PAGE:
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It seems today more than ever black lives do not matter. The world goes into an uproar over a gorilla that is shot and killed but justifies the mass genocide of the black man by law enforcement. A quick trip through the history of African-Americans in this country will prove that black lives have never really mattered in America. The violence is definitely not new, but access to video footage is.
This injustice has gone on since slave ships shackled and forced people of color into a new normal. The problem is when it does not directly affect other races it is easy to say racism no longer exists and black people need to get over it. Racism is prevalent in America and is constantly reinforced by law enforcement. This is not a revelation nor a figment of anyone’s imagination. It is a constant reality. How can black America just get over it? Ironically, no one tells Jews they should get over the Holocaust – even though it is over.
Many are angered by the slogan, “Black Lives Matter” when in fact all lives matter. Yes, all lives do matter; however, not all lives are an endangered species like black lives. The universalizing politics of inclusivism is one of racial denial, dismissal, and ignorance. This especially rings true when people care more about animals than they do another human. Unless, black men are not considered human in this country. While some may argue that theory, what is undeniable for the most part is black lives have never mattered to the privileged portion of society.
What was the crime committed by many of the unarmed black men who have been killed? Being black in America. That is it. The crime is walking while being black, shopping, driving, speaking, going to the pool, all while being black. The worst crime of them all is being black in the hands of law enforcement. As painful as it sounds, simply being black is one of the largest crimes committed in these so-called United States of America. Why? Because black lives have never mattered. Black lives in America are the objects of social suspicion as their constitutive condition, their very being.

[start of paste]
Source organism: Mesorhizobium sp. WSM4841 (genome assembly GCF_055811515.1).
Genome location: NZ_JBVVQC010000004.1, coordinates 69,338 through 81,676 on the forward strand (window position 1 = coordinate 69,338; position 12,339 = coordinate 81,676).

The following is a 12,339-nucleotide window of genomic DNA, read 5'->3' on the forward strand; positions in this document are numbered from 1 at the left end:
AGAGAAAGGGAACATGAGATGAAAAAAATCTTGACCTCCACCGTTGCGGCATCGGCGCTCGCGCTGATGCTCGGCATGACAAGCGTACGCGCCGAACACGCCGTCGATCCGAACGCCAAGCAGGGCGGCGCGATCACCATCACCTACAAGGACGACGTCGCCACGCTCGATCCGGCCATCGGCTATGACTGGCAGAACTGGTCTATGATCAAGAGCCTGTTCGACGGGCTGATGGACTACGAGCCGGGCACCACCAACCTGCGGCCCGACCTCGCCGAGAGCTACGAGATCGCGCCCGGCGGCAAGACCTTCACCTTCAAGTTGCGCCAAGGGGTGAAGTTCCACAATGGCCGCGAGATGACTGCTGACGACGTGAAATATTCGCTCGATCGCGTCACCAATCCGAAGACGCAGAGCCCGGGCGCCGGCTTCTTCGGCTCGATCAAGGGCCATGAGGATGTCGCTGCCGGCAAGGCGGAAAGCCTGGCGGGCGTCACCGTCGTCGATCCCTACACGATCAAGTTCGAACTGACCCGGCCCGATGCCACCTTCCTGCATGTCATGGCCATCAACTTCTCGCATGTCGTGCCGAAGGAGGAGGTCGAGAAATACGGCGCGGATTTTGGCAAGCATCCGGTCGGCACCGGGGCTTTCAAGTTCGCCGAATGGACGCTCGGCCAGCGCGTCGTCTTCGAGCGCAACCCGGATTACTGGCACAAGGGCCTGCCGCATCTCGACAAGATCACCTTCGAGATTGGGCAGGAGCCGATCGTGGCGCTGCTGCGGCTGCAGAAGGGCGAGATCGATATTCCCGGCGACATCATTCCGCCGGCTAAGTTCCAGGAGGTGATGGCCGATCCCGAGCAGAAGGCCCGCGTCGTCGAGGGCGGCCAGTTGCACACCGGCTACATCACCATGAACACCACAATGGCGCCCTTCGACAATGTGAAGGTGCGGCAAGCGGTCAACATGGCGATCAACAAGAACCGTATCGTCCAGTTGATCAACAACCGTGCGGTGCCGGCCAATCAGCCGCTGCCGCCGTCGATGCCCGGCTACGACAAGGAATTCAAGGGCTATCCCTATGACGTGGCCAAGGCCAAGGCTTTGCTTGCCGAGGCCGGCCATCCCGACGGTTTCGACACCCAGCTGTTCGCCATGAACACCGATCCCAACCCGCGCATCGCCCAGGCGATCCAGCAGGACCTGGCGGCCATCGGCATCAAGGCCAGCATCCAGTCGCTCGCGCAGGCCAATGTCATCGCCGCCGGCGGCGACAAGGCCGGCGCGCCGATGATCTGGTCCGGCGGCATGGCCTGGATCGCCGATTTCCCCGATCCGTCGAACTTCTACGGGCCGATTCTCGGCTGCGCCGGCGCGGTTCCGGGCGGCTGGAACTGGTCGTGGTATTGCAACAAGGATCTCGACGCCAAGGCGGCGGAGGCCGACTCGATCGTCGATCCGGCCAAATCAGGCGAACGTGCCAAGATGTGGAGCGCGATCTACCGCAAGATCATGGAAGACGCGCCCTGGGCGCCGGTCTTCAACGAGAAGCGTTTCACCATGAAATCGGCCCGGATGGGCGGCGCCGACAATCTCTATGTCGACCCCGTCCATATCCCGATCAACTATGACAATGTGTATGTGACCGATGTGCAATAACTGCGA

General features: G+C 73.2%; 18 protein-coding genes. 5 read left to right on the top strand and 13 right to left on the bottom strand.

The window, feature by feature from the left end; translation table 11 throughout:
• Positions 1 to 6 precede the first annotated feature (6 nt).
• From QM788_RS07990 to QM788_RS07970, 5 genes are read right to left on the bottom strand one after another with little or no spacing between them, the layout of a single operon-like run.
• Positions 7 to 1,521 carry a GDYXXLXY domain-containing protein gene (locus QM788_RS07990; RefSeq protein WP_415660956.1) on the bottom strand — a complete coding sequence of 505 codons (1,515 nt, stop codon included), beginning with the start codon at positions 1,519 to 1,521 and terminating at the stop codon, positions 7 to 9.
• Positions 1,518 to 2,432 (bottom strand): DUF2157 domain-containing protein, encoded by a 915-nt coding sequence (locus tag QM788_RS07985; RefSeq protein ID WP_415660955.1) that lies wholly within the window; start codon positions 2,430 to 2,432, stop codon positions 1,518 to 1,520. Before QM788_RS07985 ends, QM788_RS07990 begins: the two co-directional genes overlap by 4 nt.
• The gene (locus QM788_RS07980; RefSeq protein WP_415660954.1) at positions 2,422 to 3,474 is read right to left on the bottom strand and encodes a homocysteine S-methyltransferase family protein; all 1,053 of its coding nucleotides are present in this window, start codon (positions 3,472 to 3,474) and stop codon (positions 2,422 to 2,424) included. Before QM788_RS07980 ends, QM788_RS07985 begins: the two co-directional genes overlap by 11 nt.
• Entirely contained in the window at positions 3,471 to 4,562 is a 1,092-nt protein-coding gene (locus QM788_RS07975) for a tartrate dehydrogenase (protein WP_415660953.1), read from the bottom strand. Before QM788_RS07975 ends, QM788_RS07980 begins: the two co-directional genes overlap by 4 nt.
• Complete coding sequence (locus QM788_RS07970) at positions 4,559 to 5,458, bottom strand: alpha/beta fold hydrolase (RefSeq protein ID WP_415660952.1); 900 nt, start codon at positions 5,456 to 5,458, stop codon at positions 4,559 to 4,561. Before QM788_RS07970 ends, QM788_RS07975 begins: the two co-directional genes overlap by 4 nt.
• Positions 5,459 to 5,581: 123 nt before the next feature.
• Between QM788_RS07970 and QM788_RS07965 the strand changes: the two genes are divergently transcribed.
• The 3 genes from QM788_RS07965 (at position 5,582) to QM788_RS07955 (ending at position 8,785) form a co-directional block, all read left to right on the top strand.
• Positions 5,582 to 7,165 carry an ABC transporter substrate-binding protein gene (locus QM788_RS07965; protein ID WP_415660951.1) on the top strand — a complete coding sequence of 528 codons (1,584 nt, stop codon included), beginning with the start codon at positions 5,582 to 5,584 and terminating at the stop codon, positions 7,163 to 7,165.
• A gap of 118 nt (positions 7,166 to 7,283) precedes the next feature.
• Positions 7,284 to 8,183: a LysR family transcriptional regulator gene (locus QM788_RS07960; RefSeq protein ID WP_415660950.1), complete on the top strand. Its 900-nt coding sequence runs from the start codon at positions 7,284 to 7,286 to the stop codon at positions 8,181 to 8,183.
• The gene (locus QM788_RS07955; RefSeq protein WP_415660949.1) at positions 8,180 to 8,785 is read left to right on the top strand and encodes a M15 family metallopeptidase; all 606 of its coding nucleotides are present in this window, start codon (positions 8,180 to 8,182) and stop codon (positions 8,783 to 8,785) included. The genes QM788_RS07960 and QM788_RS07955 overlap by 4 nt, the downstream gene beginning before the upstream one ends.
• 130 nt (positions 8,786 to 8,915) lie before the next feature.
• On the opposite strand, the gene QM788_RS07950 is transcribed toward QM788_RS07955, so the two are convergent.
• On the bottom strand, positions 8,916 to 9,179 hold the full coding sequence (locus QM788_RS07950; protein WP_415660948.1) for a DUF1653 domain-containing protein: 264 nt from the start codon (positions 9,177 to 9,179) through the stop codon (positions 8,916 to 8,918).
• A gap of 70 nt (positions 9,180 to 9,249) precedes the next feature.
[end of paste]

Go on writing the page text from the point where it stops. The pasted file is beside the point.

The violence is not new, instead, it is cell phones with cameras that capture all of the violence that is new.
To add insult to injury, instead of having a mission to keep peace within communities, police have now been unleashed as inland soldiers. They patrol urban neighborhoods as those on a warpath. When the psychology of those designed to protect turns violent, their behavior will follow. Instead of maintaining peace, while protecting and serving, police are now searching as predators while seeking to destroy.
If officers are soldiers, then neighborhoods become battlefields where the inhabitants are now the enemy. The targets being sought out consist largely of people of color, especially the black male. Throughout the country, police officers are killing black males at a ridiculous rate and waging literal wars on people like Alton Sterling and Philando Castile. This would be an injustice at its finest if black lives mattered. They do not and have never mattered with many Americans.
Black lives may not matter to a majority, but they have a real presence in this country. They provided a great deal of labor on which America was founded. Black America is the face of strength and resilience; they have learned to survive in the face of death, humiliation, and oppression. African-Americans continue to exemplify dignity in the face of denial and humanity while constantly being humiliated.
Black lives do matter even as the struggle for justice, rights, and full citizenship appear bleak. While history contends that black lives have never mattered, it has now become necessary to insist, “Black lives matter,” and to proclaim it often and loudly. Yes, all lives matter, except when they do not; as is the case in a world laced with racial biases within a large portion of America, and more importantly, law enforcement.
Opinion by Cherese Jackson (Virginia)
Atlanta Daily World: Prophetic Malcolm X spoke on police brutality 55 years ago, but did we listen?
Top Image Courtesy of Christopher Dombres – Flickr License
Inline Image Courtesy of David Axe – Flickr License
Featured Image by Schynts Photography Courtesy of Florian Schynts – Flickr License